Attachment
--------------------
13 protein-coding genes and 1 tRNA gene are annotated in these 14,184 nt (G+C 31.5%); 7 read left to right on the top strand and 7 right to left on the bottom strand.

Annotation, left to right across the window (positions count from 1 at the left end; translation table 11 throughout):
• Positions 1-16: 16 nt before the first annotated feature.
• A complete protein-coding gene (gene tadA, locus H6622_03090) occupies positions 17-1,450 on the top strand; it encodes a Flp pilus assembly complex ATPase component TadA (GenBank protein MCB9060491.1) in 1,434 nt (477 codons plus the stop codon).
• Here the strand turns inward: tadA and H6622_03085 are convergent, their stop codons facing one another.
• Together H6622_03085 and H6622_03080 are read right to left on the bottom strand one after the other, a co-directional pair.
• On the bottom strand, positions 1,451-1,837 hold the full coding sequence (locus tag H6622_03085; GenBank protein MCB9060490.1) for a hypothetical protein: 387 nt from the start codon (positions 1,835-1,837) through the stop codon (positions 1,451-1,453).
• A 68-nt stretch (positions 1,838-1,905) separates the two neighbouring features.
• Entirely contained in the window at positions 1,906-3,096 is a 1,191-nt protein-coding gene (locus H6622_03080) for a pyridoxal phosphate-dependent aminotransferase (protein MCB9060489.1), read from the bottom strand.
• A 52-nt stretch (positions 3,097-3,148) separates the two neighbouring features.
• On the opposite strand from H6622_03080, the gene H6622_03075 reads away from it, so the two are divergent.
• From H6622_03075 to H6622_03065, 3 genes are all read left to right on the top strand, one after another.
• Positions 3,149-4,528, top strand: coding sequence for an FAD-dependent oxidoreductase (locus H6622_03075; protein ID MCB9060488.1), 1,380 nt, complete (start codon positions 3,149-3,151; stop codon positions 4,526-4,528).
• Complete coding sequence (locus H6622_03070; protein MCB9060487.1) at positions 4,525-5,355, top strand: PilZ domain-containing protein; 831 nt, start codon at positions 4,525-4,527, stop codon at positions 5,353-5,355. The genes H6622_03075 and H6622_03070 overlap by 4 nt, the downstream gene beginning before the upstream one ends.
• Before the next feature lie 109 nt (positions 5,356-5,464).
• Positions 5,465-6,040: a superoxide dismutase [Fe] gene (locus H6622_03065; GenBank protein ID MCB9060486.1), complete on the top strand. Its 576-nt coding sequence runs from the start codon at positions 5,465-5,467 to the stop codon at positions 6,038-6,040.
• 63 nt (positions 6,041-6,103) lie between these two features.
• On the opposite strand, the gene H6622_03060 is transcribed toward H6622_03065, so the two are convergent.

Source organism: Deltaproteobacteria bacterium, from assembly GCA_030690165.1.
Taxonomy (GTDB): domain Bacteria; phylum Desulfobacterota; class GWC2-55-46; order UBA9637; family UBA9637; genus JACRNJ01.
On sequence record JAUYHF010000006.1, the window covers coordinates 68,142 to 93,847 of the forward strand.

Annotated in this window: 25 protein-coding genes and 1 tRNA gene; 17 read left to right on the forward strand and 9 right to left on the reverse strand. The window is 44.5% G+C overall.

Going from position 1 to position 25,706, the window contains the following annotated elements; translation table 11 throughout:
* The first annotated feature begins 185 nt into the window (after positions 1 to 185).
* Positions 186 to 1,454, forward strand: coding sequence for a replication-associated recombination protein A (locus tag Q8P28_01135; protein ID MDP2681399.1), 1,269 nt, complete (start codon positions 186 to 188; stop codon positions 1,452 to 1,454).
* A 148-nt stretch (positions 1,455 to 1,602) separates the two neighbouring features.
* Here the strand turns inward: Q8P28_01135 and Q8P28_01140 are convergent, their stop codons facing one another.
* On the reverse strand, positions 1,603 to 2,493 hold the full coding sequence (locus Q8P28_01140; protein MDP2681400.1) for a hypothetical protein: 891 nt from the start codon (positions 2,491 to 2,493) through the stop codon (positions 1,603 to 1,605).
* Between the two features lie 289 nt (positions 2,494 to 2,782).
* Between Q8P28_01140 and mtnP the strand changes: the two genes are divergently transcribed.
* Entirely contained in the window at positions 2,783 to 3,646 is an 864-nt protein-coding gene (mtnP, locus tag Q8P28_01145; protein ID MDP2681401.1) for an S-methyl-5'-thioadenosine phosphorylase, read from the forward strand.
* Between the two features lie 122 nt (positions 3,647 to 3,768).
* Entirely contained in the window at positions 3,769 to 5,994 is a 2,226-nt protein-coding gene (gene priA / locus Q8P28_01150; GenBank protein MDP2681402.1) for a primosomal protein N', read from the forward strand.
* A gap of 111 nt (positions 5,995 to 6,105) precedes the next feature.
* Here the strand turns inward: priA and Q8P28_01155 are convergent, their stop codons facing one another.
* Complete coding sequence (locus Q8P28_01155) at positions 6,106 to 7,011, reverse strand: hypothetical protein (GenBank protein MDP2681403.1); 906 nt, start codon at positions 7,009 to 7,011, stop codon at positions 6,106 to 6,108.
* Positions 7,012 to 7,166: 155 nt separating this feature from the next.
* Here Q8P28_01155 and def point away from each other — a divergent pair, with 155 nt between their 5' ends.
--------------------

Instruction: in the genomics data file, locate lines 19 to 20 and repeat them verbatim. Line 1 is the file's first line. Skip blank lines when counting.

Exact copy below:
Source organism: Deltaproteobacteria bacterium, from assembly GCA_030690165.1.
Taxonomy (GTDB): domain Bacteria; phylum Desulfobacterota; class GWC2-55-46; order UBA9637; family UBA9637; genus JACRNJ01.